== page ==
REPOST - Pamela Adlon's Master Class on Better Things
By: Jess Canty
Since the Cinterra fam has expanded, thought I would go back and look through some of our favorite posts from the past year. So... I'd like to start with a little knowledge from Pamela Adlon...
Give it a watch, and then we'll chat...
Oh hi! Welcome back! So I sat up on the edge of my couch when I was watching this episode. Why? Because she is 10,000% right. On all fronts.
So let’s review:
It is one thing to be able to do well with great writing. The job , however, is to make shitty writing great. There is an old adage that bad acting will ruin great writing, but great acting can mask bad writing. Most people would rather see a good actor in a bad script than a terrible actor with a great script. Get used to it and find your way in.
Actors must be willing to be vulnerable. Weak. Drama is written about people in their worst moments. On their worst day. On their most extreme day. On the day where all the shit goes wrong. Most books on writing talk about needing to “torture” your characters in some way. Put them through hell. So, what that means as an actor is that you MUST be willing to wear your heart on the outside. Want to know why I quit acting? Because the note I got all the time was that I wasn’t vulnerable enough. And I finally realized I didn’t WANT to spend my life being vulnerable on screen and in front of the entire world. If you can’t wrap your head around this you have chosen the wrong part of this business to be in.
But what about comedy? There is some nuance to what Ms. Adlon is talking about in this clip. She is specifically talking about how these two comedians took what was on the page a dramatic scene and turned it into a comedy by taking the vulnerability out of it. By masking it with speed and timing. Now obviously if you are auditioning for a comedy you need to be funny. But the truth is, comedy is just tragedy + time. You actually need to be MORE aware of the "heart" of the scene in comedy because the character is likely using the comedy to mask some pretty deep stuff. You have to tap into the pain that probably makes you a great comedian. And guess what? The best comedians give you the moment of vulnerability right before they double-down on the joke. This is why we love them because they can take us through the entire range of human emotion in a nanosecond. It is also why great comedic actors are able to jump to drama so easily - because they know, and are willing to give us a glimpse, of what is below the surface. What is underneath the quip and the joke. The pain that is behind the funny.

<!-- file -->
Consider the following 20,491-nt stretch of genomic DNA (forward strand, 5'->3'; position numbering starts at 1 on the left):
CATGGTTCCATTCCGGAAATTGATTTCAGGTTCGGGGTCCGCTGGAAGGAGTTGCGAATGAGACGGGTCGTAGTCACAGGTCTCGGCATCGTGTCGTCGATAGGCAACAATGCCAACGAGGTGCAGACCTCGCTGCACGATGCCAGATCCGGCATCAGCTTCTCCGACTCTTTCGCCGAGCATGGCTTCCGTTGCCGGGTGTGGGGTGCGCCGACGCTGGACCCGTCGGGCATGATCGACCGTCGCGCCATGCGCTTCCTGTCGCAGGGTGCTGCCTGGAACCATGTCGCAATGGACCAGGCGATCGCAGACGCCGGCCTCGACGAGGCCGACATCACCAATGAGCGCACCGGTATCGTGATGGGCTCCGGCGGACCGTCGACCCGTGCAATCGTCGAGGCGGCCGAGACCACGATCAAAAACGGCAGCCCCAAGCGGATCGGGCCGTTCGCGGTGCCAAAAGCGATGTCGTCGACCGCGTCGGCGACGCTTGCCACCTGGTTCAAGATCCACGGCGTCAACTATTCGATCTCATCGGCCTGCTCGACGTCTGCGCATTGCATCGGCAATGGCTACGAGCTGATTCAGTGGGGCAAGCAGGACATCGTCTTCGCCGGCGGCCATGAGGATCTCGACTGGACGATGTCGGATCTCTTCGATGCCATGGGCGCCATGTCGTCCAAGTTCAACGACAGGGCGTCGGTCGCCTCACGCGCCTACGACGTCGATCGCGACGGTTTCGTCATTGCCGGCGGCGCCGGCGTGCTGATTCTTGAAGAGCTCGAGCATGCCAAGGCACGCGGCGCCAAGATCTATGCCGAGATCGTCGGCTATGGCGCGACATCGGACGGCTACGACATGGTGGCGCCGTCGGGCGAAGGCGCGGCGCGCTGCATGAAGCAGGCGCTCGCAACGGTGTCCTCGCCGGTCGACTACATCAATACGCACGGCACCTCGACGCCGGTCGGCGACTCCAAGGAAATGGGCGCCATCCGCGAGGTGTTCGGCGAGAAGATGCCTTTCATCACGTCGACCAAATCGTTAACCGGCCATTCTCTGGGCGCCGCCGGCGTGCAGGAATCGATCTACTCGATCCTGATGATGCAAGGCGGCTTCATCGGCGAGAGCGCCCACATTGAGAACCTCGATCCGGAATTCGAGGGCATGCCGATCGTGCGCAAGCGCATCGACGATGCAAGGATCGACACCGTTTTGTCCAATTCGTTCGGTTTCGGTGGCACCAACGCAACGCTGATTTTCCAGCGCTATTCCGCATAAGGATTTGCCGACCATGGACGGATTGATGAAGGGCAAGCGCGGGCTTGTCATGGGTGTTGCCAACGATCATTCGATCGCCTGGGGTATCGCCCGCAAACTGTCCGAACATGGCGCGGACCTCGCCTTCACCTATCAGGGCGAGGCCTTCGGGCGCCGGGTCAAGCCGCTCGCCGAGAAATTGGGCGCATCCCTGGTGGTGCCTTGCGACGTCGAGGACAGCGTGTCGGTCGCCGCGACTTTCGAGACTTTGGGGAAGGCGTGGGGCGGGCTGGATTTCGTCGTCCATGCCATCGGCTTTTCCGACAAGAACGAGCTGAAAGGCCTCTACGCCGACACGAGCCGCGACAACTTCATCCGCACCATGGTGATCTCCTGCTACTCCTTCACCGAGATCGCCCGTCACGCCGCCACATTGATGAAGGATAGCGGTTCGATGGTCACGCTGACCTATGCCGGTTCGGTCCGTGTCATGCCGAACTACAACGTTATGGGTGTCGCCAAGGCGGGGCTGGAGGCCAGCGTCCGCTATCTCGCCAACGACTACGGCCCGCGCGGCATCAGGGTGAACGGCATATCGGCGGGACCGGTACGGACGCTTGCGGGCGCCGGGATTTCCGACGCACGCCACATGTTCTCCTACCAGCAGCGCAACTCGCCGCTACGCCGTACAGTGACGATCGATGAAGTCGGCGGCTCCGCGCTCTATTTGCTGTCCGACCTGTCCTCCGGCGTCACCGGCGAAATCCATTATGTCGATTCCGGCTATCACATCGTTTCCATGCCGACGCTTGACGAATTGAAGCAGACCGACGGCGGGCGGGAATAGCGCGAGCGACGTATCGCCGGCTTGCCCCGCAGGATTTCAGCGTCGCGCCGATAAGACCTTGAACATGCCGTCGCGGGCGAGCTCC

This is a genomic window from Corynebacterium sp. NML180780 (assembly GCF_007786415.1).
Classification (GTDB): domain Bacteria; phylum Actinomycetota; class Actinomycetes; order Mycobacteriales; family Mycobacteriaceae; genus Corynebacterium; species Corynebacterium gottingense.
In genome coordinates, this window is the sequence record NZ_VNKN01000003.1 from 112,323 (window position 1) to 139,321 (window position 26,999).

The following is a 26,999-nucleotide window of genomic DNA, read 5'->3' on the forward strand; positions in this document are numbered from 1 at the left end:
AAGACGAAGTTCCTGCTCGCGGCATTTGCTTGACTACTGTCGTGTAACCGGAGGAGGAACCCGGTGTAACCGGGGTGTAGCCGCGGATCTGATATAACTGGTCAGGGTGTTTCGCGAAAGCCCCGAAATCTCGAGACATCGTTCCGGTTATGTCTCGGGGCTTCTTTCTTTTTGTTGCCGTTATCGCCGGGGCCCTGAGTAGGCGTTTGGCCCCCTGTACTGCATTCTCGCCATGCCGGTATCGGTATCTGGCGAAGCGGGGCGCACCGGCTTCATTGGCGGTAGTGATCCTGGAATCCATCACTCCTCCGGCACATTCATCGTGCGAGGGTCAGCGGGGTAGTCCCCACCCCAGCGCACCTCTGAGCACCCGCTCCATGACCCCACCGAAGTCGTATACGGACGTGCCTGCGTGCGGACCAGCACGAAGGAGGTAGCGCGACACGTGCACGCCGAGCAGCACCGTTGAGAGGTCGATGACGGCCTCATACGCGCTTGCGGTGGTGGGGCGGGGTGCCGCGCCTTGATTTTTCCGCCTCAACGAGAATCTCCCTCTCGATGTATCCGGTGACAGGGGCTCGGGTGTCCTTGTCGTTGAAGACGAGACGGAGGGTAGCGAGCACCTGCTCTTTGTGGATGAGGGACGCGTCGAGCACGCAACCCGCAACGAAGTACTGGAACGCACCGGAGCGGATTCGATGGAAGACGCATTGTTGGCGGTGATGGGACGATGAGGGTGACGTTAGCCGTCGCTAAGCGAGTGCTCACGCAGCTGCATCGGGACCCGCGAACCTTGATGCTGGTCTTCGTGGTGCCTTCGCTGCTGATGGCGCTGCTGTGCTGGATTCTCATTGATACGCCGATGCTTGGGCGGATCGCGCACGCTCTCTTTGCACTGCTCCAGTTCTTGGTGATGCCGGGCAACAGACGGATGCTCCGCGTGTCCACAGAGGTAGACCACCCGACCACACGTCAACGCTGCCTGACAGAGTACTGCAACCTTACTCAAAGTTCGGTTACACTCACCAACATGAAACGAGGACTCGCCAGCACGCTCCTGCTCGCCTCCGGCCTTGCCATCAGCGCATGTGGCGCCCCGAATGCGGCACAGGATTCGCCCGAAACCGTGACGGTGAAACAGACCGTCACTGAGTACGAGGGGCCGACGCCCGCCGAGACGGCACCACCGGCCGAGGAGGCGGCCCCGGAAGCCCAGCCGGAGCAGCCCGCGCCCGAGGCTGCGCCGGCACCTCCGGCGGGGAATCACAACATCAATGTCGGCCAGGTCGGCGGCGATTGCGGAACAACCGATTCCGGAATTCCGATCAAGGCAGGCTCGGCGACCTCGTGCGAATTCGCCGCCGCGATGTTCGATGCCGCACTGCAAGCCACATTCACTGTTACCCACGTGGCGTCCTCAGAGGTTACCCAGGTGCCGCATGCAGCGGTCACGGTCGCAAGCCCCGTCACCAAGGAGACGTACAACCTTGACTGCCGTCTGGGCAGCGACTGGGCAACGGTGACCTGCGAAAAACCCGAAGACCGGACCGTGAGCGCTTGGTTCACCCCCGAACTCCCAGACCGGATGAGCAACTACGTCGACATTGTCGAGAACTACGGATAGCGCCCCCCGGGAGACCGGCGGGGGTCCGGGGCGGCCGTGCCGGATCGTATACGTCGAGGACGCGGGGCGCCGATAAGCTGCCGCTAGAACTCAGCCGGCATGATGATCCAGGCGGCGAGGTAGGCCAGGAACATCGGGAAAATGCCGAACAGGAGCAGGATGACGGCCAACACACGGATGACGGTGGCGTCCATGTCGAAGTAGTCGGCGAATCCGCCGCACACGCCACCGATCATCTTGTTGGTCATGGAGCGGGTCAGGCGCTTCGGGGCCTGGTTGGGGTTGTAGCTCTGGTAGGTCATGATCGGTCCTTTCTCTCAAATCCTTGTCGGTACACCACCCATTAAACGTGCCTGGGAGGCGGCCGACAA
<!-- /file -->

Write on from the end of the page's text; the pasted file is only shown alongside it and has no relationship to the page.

Acting for the camera for the most part is not about “performing.” It is about sitting back in the pocket and being natural. In life people don’t “present” (unless they are literally doing a presentation, which most people hate doing). People don’t “transition” – emotions HIT them. The best actors know how to do this – they jump from one emotion to another so skillfully that it feels like it is happening TO them. They are so in the moment that they are actually experiencing the emotions themselves OR they know the language so well that they make you believe that they are actually experiencing the emotions – either way it is magic.
Now, let’s go back to some of the best writing ever put on screen – and some of the best performances from none other than Robert Downey Jr., Whoopi Goldberg and Sally Field, Kevin Kline and Garry Marshall. Yep I’m talking about Soapdish people:
We can't tolerate this behavior.
Could you tolerate the one billion dollars
of free press we’re gonna get because
of what happened down there today? The phone’s
been ringing off the hook. We’ll be on the evening news.
The tabloids are going to say “real life soap opera.”
Celeste is a bad-news buffet. The people love her because she is…
and always will be the queen of misery.
She’s turned unstable…and we can’t…
Unstable? I’m stable Who wants
to watch me on television? Unstable is her talent.
Look at the photo below - a still shot from Soapdish. If you didn't know this movie, would you peg it as a farce? Look at the concern, pain, fear, shock and anger - and all of this is just on Sally Field's face!
This moment in the movie is hilarious because she is SO committed. SO over the top with her raw vulnerability. SO in it.
And so are Cathy and Whoopi.
Are you ready, willing, and able to show your emotions for all the world to see? ALL of your emotions? The good, the bad and the ugly? The hurtful? The painful? The agony and the ecstasy?